It’s an obsession and at times, akin to pornographic lust–at over 140 million tags on Instagram and counting, “#foodporn” has never been more prevalent in our lexicon than now. Although it seems as if it was conceived by social media stalwarts, the term is not new and only resurfaced in popularity in the last few years. Devotees and casual bystanders are bombarded with graphic food imagery on a daily basis, and despite peak saturation, we do not fully comprehend its impact on us. In exploring the origins of this word, we may be able to shed light on our current psyche and its cultural implications on our society.

By delving into a brief history of the word “pornography” and its eventual spin-off “porn”, we trace “food porn” and #foodporn’s inception. Benjamin Zimmer–an American linguist, lexicographer, and language commentator explains that the word ‘pornography’ itself is borrowed from the Greek word “pornographos” which means “one depiciting prostitutes”–from the root “porne”, meaning “prostitute” and originally stemmed from “bought, purchased”; it is theorized that the original intent/meaning of the word was “female slave sold for prostitution”. Zimmer says that the French then borrowed that term and used pornographie in 1842 to describe “obscene paintings” they discovered in the temple of the Roman God Bacchus, who was infamous for ritual cult-like madness, religious ecstasy and tribes of wild women and bearded satyrs with erect penises who followed him.

Fast forward a few decades and by 1962, both “pornography” and “porn” were added to the Oxford English Dictionary in reference to “printed or visual material containing the explicit description or display of sexual organs or activity, intended to stimulate sexual excitement.“ When x-rated films were surfacing in public spheres, Zimmer says that “horror porn” was the first spin-off and used in 1973 by S. Clay Wilson, an underground comix artist. His illustrations were considered lewd–full of wild violence and sexual imagery that “crossed every boundary of taste”. This was the first instance where affixing “porn” to another noun was now referring to things that were titillating in alternative ways–not just in regards to types/categories of pornography and explicit sex itself.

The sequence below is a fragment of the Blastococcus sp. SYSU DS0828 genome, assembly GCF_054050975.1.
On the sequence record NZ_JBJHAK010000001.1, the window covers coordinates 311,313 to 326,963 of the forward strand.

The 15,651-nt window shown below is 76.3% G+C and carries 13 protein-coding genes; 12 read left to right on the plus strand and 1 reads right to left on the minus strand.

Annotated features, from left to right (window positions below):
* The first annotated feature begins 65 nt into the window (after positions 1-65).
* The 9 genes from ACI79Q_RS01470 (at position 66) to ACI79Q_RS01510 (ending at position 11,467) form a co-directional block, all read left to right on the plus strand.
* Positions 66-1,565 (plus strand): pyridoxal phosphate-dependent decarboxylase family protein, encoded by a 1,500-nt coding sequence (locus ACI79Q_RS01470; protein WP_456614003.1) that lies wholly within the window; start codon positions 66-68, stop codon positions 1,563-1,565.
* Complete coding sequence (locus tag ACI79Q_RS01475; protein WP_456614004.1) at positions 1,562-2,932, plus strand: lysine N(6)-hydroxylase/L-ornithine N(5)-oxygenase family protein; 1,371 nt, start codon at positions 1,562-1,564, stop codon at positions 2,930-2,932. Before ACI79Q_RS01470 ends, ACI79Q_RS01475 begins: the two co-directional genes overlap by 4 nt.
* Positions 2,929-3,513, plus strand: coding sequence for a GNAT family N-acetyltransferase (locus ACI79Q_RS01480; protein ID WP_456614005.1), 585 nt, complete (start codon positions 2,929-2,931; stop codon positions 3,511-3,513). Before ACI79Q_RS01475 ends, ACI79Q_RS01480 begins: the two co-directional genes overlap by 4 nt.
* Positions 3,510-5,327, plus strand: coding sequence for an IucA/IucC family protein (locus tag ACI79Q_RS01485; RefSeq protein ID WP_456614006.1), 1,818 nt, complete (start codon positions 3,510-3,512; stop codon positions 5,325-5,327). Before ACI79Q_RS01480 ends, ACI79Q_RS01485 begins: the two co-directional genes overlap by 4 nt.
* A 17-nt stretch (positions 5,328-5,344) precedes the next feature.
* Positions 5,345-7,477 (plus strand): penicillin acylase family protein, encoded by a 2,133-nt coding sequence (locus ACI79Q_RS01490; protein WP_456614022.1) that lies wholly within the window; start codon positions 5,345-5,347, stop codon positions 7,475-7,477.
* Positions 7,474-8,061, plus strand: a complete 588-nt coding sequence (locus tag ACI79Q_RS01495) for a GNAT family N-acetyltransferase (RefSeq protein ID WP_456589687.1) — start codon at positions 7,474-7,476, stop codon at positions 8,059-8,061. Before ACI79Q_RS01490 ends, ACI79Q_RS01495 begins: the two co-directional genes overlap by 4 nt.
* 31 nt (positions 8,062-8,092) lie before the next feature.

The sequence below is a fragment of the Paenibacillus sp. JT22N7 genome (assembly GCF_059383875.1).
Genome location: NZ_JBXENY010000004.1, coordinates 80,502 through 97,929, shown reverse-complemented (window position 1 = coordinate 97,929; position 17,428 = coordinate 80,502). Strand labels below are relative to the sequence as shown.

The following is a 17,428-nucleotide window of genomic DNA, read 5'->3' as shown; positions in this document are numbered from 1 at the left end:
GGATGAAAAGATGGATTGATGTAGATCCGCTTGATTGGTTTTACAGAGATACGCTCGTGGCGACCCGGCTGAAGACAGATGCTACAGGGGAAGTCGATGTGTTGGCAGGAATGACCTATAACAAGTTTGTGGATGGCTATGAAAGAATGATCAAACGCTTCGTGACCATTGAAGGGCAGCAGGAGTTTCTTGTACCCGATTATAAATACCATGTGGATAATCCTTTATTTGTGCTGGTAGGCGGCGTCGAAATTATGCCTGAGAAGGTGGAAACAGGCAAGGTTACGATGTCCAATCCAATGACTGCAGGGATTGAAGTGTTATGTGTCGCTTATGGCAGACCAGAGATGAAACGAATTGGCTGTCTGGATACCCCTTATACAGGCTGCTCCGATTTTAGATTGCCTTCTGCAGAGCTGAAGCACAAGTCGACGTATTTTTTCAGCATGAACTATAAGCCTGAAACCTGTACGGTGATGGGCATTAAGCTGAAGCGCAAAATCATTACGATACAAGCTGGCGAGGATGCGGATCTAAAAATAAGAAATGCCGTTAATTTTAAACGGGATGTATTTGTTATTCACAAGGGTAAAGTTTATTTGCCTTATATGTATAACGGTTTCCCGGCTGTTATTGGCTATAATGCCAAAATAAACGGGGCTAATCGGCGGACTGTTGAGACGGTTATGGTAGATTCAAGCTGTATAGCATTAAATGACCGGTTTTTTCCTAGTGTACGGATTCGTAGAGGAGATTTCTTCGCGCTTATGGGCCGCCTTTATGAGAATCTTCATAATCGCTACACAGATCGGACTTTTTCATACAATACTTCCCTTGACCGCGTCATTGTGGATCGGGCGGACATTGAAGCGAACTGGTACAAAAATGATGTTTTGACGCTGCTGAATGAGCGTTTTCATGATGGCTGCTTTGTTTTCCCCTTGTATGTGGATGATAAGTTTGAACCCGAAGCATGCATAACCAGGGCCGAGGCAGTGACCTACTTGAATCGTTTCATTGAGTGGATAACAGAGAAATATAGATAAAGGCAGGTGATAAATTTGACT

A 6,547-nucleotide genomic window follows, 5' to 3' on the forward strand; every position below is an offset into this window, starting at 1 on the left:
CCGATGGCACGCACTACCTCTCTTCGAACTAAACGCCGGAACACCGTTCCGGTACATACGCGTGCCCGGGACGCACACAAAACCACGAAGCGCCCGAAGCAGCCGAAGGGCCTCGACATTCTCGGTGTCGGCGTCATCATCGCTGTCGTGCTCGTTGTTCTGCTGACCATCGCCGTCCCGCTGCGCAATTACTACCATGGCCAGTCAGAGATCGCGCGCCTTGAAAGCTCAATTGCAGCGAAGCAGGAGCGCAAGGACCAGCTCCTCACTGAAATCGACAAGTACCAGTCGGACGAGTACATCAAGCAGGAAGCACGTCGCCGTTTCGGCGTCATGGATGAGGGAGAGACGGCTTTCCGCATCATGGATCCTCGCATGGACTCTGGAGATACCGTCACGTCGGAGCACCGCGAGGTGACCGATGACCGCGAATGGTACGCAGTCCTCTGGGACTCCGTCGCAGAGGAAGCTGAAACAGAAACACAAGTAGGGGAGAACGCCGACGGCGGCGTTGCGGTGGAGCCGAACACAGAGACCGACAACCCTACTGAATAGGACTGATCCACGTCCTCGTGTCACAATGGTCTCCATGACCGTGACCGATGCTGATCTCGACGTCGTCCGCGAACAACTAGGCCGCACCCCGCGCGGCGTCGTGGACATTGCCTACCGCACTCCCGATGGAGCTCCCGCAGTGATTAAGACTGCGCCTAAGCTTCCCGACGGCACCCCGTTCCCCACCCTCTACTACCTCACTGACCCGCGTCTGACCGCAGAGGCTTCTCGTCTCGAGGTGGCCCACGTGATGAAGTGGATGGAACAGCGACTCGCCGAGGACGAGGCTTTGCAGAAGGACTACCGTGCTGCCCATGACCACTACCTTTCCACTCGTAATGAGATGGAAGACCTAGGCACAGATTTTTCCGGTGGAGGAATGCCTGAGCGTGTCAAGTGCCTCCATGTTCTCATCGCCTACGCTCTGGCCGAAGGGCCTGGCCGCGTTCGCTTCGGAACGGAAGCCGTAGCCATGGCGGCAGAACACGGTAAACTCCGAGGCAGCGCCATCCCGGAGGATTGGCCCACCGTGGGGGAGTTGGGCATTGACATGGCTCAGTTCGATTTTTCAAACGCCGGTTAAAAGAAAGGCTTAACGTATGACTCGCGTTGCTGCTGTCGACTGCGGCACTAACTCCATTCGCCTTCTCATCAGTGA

From the outset, shock value was the strategy for the earliest example and use of “food porn.” More surprising, the term was used in a pejorative manner. Zimmer cites that it stemmed from a 1979 Nutrition Action Health letter published by the Center for Science in the Public Interest, whose mission was to contrast healthy food with unhealthy ones. They encouraged readers to select the “right stuff” versus “food porn”. The organization deemed foods that were decadent, excessive, sugary & fatty as bad or as “food porn.“

Another variation on the theme of “food porn” around this time was used in a 1977 article penned by Alexander Cockburn in the New York Review of Books. In reviewing a series of new cookbooks, he used "gastro-porn,” to describe the integration of “bold imagery” where once only text-heavy cooking instructions were found. Furthermore, it marks a shift in how cookbooks are created and marketed; the once word-addled tombs have gotten makeovers and now feature highly-stylized, professional food photography. These “nouveau and sexy” cookbooks now carry an aspirational allure–while they were mostly inaccessible creations, they offered an element of voyeurism. The images assaults the senses with provocative and sensual photographs as a form of entertainment. And his foreshadowing couldn’t be any more accurate. By the 1990s, with the advent of popular cooking shows on TV (e.g. Julia Child, Martha Stewart, Iron Chef) gaining traction.

Cockburn surmises from his reviews and draws parallels between porn and food: both offer something that is (overly) coiffed and groomed, and both offer a form of aesthetic and sensory pleasure that is attained without actually engaging in real acts of sex and cooking: “Between manuals on sexual techniques and manuals on the preparation of food; the same studious emphasis on leisurely technique, the same apostrophes to the ultimate, heavenly delights. True gastro-porn heightens the excitement and also the sense of the unattainable by proffering colored photographs of various completed recipes…the delights offered in sexual pornography are equally unattainable.”